The state-of-the-art Hale Center for Career Development is now open in Fanning Hall, a central hub of academic activity. The move coincides with the launch of a new career curriculum—designed to help students develop professionalism and hone their skills in researching, networking and storytelling—and a new Flexible Funding Program that makes multiple funding opportunities for internships and career preparation available during a student’s years at Conn.
“For a College that puts the ‘liberal arts into action,’ there could be no better place for our career office than in the center of campus. It sends a powerful message to our community—and to prospective students and families—that we are serious about supporting students in identifying and pursuing meaningful career opportunities throughout their college experience,” said Dean of the College Jefferson Singer.
Supported by a gift from Robert Hale ’88 P’20 and Karen Hale P’20, the 3,135 square feet of new space on the first floor of Fanning, renovated this summer, includes the Office of the Hale Center for Career Development, “smart” conference rooms, interview spaces, and a welcoming environment for visiting employers. Other features include three new classrooms, a new slate roof and a new elevator, making all four floors of the building accessible for the first time in its 90-year history. Importantly, the east entrance to the building, closed for decades, is now open, effectively making the career office the front door to campus.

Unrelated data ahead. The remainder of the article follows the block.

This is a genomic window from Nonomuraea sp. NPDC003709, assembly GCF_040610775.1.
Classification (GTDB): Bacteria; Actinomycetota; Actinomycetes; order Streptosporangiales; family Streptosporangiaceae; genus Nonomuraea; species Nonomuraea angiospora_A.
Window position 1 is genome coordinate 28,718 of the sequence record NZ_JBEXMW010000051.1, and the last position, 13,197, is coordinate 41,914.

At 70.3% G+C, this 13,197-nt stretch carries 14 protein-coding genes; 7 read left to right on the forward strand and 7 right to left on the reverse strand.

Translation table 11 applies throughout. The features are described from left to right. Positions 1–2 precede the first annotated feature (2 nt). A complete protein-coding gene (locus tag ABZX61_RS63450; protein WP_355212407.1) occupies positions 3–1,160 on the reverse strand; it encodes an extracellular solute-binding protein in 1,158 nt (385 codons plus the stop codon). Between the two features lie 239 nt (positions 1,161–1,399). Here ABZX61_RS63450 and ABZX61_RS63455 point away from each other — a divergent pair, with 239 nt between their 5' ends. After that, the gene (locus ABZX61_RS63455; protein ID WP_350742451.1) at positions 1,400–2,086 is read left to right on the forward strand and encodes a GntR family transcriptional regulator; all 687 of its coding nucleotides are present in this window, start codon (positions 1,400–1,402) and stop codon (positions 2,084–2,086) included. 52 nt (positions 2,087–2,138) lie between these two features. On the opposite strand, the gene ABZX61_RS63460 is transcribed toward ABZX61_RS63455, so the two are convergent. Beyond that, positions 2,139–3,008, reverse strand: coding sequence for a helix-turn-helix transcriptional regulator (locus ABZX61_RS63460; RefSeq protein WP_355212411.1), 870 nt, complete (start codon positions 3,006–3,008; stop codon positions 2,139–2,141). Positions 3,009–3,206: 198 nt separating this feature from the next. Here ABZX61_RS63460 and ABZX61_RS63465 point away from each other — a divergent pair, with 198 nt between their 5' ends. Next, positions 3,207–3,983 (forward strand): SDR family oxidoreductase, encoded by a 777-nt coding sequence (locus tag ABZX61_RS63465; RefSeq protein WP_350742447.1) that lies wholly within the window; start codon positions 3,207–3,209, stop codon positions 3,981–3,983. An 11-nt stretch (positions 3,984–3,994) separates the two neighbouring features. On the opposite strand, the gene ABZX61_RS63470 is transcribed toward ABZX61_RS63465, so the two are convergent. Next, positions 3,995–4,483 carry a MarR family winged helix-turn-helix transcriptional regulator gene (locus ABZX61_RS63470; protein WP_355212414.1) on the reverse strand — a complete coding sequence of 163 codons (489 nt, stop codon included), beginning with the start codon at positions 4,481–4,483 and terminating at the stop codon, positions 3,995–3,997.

“One of the goals of our strategic plan, Building on Strength, is to develop the very best liberal arts career program in the country,” said President Katherine Bergeron. “Thanks to Rob and Karen’s extraordinary generosity, we are well on our way to making that vision a reality.”
Career planning is a cornerstone of Connections, Connecticut College’s reinvention of the liberal arts. With the support of a team of advisers, including a career adviser, students connect their coursework to off-campus learning experiences, internships and other professional development to build the skills and confidence they need to identify, develop and pursue their career goals.
“From their first day on campus, our students are creating personalized action plans and building the academic and professional skills they will need to thrive in life and in work,” said Persephone Hall, the Hale Family Director of the Hale Center for Career Development.
“The career office has a long and distinguished history of preparing students to put their liberal arts education to work as leaders and change-makers in the world. This new, modern space will benefit the entire community and ensure that the tools, programs and services we offer are even more accessible.”